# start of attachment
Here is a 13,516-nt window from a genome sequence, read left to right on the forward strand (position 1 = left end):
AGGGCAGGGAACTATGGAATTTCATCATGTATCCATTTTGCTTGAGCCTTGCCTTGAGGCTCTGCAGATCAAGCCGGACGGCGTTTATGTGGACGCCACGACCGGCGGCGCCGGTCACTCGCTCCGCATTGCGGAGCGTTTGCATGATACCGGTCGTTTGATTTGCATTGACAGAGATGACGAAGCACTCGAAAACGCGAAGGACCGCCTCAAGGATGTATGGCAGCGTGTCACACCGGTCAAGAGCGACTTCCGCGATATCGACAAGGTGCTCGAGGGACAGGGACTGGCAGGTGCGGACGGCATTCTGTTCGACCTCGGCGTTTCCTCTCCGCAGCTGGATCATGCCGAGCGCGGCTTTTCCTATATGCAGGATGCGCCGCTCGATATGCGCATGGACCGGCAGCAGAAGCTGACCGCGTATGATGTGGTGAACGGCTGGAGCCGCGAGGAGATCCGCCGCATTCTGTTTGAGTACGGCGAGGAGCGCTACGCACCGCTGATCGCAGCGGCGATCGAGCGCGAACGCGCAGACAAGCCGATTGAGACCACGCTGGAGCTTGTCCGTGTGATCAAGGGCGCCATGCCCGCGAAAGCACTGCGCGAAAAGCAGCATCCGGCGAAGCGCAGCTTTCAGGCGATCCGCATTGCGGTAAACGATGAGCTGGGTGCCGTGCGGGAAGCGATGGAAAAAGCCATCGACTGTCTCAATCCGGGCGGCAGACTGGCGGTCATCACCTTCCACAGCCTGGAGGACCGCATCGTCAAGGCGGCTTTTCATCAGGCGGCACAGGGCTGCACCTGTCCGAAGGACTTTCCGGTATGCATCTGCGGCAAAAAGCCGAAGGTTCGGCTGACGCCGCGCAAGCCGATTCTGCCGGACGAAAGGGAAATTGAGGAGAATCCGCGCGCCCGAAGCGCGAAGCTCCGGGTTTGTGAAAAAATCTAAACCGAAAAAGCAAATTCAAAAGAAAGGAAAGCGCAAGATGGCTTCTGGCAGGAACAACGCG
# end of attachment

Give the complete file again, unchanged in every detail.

Here is a 13,516-nt window from a genome sequence, read left to right on the forward strand (position 1 = left end):
AGGGCAGGGAACTATGGAATTTCATCATGTATCCATTTTGCTTGAGCCTTGCCTTGAGGCTCTGCAGATCAAGCCGGACGGCGTTTATGTGGACGCCACGACCGGCGGCGCCGGTCACTCGCTCCGCATTGCGGAGCGTTTGCATGATACCGGTCGTTTGATTTGCATTGACAGAGATGACGAAGCACTCGAAAACGCGAAGGACCGCCTCAAGGATGTATGGCAGCGTGTCACACCGGTCAAGAGCGACTTCCGCGATATCGACAAGGTGCTCGAGGGACAGGGACTGGCAGGTGCGGACGGCATTCTGTTCGACCTCGGCGTTTCCTCTCCGCAGCTGGATCATGCCGAGCGCGGCTTTTCCTATATGCAGGATGCGCCGCTCGATATGCGCATGGACCGGCAGCAGAAGCTGACCGCGTATGATGTGGTGAACGGCTGGAGCCGCGAGGAGATCCGCCGCATTCTGTTTGAGTACGGCGAGGAGCGCTACGCACCGCTGATCGCAGCGGCGATCGAGCGCGAACGCGCAGACAAGCCGATTGAGACCACGCTGGAGCTTGTCCGTGTGATCAAGGGCGCCATGCCCGCGAAAGCACTGCGCGAAAAGCAGCATCCGGCGAAGCGCAGCTTTCAGGCGATCCGCATTGCGGTAAACGATGAGCTGGGTGCCGTGCGGGAAGCGATGGAAAAAGCCATCGACTGTCTCAATCCGGGCGGCAGACTGGCGGTCATCACCTTCCACAGCCTGGAGGACCGCATCGTCAAGGCGGCTTTTCATCAGGCGGCACAGGGCTGCACCTGTCCGAAGGACTTTCCGGTATGCATCTGCGGCAAAAAGCCGAAGGTTCGGCTGACGCCGCGCAAGCCGATTCTGCCGGACGAAAGGGAAATTGAGGAGAATCCGCGCGCCCGAAGCGCGAAGCTCCGGGTTTGTGAAAAAATCTAAACCGAAAAAGCAAATTCAAAAGAAAGGAAAGCGCAAGATGGCTTCTGGCAGGAACAACGCG